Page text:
‘A bit like The Great Escape’: activists hold out in Euston tunnel

Environmental activists have held out for their second night in the Euston tunnel, but eviction officers have said the tunnel is close to gas and water pipes and that the activists are putting their own lives at risk.

The tunnellers described how they constructed what is thought to be one of the largest tunnel networks to be occupied by protesters in one of the busiest parts of London without being detected.

The network has two main tunnels going off in different directions from the downshaft and is said to be at least 100ft (30 metres) long.

The tunnels were built over a period of several months following the establishment of a camp of environmental activists in Euston Square Gardens last August. They joined a community of street homeless people who were already camped there.

Euston station is one of the busiest in London, serving trains, buses and the tube. It is on Euston Road, a main arterial through the centre of London.

The Metropolitan police, British Transport Police, Network Rail, Camden council and Transport for London all denied it had been their responsibility to monitor the site for tunnel digging. HS2 said it took possession of the site on Wednesday.

One of the activists, Ben Hartley, told the Guardian how the covert operation was carried out in plain sight. “It’s hardly a new idea for protesters to dig tunnels,” he said. “I’m fairly sure that the various organisations must have had an idea that something was going on.”

He said the tunnel network, which he described as an “extensive protest labyrinth”, was thought to be one of the biggest of its kind.

Hartley said the most dangerous time for activists in a tunnel was when bailiffs begin their excavation. He believes that at least two members of High Court Enforcement, the group carrying out the eviction, are highly trained in dealing with this type of action.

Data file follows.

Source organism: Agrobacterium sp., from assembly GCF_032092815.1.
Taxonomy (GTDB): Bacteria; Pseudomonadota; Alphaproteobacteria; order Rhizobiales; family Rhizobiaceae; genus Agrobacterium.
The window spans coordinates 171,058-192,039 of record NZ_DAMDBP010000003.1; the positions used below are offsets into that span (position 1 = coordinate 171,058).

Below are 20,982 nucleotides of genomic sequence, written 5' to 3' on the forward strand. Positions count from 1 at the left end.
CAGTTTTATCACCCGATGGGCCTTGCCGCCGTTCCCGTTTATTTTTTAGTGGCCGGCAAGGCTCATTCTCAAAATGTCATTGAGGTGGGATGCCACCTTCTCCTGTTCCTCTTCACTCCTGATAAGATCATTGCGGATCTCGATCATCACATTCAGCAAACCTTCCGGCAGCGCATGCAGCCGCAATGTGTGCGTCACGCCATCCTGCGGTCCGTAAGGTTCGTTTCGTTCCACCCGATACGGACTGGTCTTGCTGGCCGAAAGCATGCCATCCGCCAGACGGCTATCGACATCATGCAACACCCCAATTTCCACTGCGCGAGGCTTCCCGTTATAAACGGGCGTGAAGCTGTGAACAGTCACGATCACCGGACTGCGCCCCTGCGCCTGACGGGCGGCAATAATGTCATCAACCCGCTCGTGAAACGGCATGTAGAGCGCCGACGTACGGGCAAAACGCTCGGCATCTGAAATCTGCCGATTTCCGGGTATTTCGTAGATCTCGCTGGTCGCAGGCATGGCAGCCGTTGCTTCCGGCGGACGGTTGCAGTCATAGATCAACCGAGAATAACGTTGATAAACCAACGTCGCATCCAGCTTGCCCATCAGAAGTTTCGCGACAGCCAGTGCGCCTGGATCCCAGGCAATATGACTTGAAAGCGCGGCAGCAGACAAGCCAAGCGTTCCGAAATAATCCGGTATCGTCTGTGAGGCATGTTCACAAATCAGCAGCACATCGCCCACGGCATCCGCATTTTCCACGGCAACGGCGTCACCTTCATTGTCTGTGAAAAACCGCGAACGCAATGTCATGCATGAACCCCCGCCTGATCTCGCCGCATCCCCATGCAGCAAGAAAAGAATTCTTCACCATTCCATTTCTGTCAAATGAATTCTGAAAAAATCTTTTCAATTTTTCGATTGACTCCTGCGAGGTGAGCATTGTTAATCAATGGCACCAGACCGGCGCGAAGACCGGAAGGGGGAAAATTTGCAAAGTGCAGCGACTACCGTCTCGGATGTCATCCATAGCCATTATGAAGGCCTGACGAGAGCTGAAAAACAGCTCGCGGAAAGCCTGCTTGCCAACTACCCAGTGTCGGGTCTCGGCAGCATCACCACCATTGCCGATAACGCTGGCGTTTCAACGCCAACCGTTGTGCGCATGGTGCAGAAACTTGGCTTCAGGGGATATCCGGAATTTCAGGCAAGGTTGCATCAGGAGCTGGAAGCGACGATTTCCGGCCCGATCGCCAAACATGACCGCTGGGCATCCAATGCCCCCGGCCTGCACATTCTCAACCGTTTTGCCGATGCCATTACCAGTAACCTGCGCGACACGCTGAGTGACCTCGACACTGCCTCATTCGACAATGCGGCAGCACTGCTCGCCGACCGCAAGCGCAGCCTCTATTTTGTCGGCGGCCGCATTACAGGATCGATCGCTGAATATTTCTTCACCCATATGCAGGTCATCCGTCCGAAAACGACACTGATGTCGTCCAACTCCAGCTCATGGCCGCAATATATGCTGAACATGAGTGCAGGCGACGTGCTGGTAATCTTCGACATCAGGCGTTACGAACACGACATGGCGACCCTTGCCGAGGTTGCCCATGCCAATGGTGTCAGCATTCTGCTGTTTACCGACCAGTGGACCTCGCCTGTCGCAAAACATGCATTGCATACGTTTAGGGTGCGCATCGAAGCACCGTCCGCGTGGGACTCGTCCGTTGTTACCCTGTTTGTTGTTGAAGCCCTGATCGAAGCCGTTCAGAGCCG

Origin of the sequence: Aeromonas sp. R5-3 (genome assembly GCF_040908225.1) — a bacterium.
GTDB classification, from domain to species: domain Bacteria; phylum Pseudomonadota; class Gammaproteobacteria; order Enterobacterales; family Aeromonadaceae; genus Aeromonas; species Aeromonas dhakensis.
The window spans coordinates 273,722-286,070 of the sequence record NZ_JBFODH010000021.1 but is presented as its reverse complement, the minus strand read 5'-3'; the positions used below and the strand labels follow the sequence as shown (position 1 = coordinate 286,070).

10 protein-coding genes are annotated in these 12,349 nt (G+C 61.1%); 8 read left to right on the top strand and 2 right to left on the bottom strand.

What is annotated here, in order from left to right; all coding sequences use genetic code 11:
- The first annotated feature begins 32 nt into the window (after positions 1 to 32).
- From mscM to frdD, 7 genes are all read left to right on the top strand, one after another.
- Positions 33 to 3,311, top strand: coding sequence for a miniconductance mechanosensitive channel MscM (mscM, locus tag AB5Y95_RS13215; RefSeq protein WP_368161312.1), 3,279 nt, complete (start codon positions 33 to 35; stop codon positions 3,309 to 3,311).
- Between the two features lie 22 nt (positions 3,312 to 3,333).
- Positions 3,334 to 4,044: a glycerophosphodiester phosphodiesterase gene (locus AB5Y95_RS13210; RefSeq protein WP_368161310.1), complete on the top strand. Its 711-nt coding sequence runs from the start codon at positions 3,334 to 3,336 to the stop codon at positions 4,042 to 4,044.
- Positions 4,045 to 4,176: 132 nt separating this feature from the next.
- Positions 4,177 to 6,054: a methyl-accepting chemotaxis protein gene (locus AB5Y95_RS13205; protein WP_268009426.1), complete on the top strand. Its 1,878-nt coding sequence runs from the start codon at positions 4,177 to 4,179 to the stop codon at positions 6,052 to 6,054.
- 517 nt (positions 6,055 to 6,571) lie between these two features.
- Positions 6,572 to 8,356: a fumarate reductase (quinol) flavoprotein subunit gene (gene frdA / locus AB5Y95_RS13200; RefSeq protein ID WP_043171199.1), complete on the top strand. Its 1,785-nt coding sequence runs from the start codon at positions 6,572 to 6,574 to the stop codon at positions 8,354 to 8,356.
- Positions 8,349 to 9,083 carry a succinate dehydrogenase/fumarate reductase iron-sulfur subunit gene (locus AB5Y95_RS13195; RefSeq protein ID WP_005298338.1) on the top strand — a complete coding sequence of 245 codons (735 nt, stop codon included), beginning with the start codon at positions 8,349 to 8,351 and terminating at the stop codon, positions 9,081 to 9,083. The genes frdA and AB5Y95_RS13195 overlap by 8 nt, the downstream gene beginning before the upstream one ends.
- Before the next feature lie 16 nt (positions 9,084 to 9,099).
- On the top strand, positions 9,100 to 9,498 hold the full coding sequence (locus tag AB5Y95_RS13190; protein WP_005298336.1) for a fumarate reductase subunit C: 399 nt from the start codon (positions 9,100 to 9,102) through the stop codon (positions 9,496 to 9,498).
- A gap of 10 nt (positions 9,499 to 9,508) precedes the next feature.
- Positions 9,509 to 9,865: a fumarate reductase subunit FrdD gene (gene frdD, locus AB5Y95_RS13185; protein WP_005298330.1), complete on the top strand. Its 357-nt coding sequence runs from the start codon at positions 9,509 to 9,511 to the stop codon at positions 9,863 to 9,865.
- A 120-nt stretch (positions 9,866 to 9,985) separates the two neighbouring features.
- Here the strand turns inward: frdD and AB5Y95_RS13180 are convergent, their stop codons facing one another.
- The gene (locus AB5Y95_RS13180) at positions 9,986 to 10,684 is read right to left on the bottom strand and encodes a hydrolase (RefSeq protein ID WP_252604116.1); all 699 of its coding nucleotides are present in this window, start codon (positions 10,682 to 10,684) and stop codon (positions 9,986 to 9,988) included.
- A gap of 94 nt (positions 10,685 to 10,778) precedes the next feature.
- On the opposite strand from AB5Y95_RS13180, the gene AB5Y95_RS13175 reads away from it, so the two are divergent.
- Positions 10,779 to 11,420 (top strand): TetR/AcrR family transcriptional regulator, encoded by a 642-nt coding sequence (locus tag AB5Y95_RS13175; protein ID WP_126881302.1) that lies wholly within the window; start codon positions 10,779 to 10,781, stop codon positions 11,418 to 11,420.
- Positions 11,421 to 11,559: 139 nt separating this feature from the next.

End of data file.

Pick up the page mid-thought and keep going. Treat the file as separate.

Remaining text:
He said of the digging operation: “It’s a bit like The Great Escape.” He said the main structure in which the activists in the camp lived in the months before this week’s eviction was a long, multi-roomed living space with a lockable front door. “If anyone came along who we didn’t like the look of, we just locked the front door,” he said.

When the digging started under this living space, the activists piled the earth they removed on to the floor of their home. “By the end we were crouching down when we went from room to room,” said Hartley. “In some places the earth was piled 3ft high. We cut the wood to shore up the tunnel inside too so it could not be seen.”

He said part of the aim of the protest was to raise awareness about the loss of a precious park in the middle of a very built-up part of the capital. “It’s a real shame that this park is being lost to build a temporary taxi rank,” he said. “We are intelligent and hardworking people and we want to raise awareness about the fact that this is part of the battle for the future of our species.”

Howard Rees, a spokesperson for the tree protectors of Euston Square Gardens, said a citizens’ assembly was urgently required to address the climate emergency. “We need sensible British people to take the reins and guide us through this.”

The activists in the tunnel have released footage of fractious exchanges with the eviction crew, whom they accuse of depriving them of sleep around the clock with their drilling and banging work. Larch Maxey, one of the occupiers, said this was a form of torture for the inhabitants of the tunnel.

High Court Enforcement said: “The national eviction team has been engaged to lawfully remove activists from Euston Gardens. In their attempts to delay their removal, unlawful occupiers have occupied a crudely dug tunnel on the land.

“We are aware through our risk assessment and their statements in various media today that they have previously experienced a collapse and water ingress to their tunnel. The unlawful activists appear to have put themselves in danger of a further tunnel collapse, and potentially of intercepting nearby gas and water pipes, leading to risks of suffocation, flooding and drowning.

“To mitigate the hazards, we are using specialist air control compressors to circulate the air, and equipment to monitor air conditions. The activists have made no provision for this. We have engineers available onsite to evaluate whether the tunnel runs close to gas, water or other utilities pipes and cables.”